@pulamusic I think that jQuery was a better choice than React for this project. React didn’t make much sense to me when I got to this one either, but I did it anyway because the sample project made it easy to figure out. Afterward I asked a friend who works as a programmer and he told me that none of the projects in this unit appear to be practical use cases for React.

From what he said, React would be more appropriate if you wanted to be able to reuse the same pomodoro clock as a component in multiple pages/applications, and make it so that the clocks at every location are synced. Building this project in react wasn’t too hard but I think was a lot of unnecessary code.

I can’t imagine why React would be a bad choice for this app. I’m not sure what React would have to do with syncing the clocks - that sounds more like a job for sockets. Is your friend a React developer?

You certainly don’t need React for an app this simple, but then you don’t need jQuery either. The reusable component aspect of React doesn’t make it any easier to put the code in another app, I don’t think - you could cut and paste in any library’s code, especially if it’s broken up, using something like webpack. The main thing about reusable components is that you can reuse and custumize them throughout the app. We can’t really see it here, but on larger apps, it can be amazing.

As to syncing, I’m not sure how React or Redux would help with that. That sounds like a job for sockets through a server.

But the redux in one app would be completely unconnected with the redux in a different app. Even if they are running the same app, they are running in different browsers on different computers using different memory. They have nothing to do with each other. Redux only helps them manage state on their app. They still need to talk to each other. Sockets through a server are the natural answer. That could tell the apps when to start or stop. Now within each app, they could use Redux to handle or dispatch those socket events, but that is not a necessary part of the communication, which is all about the server and the sockets. I guess techically you could use Redux on the server, but that would be a little odd and does not enable any special comminication because the clients are also running Redux. Redux does not have any built in functionality to allow the different clients to communicate. There is probably a library for it … that uses a server and sockets. I think you’re getting your tools confused.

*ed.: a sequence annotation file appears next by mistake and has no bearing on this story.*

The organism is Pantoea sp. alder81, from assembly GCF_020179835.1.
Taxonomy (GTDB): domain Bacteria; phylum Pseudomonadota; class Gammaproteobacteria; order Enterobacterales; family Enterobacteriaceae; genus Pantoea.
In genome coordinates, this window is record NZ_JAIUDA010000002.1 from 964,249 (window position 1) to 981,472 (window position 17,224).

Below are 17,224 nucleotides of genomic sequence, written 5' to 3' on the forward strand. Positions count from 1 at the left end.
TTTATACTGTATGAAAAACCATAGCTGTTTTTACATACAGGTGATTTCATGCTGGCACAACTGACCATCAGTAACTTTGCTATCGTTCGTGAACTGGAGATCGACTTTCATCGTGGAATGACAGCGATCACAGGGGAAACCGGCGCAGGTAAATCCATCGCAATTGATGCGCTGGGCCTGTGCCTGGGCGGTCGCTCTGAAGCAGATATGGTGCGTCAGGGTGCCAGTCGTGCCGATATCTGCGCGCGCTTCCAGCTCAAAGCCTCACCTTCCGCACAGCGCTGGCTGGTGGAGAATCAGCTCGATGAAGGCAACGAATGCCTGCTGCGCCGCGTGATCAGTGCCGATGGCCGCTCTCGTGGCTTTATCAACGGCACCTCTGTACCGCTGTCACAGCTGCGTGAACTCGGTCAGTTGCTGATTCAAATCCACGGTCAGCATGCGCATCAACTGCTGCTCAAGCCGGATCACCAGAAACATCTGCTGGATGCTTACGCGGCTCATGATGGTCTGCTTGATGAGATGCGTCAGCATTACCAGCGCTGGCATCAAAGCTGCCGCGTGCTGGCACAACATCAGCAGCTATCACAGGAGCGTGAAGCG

As to the timing issue, it’s not going to be perfect down to the microsecond, but if you want everone’s timers synced, then you can get pretty close, probably close than they can tell the differenc. As to events out of order, you can improve that with time codes and/or some type of throttling. But it still is the internet and there are limits to hoe fast information can move. The internet can’t handle that kind of timing precision across multiple arbitrary distances across the globe - it wasn’t built for that.

Got it. Thank you for the explanation!

I’m going to remove my half of this tangent from the thread now in case the OP still needs help & to keep the thread relevant to the topic for future Pomodoro Clock strugglers who find it.

I wouldn’t have removed it. If this had gone on much longer I might have split it into its own thread. But I’m not a fan of removing. But no biggie.

I’m the original poster, and I don’t mind the convo. Feel free to leave all your comments as they are.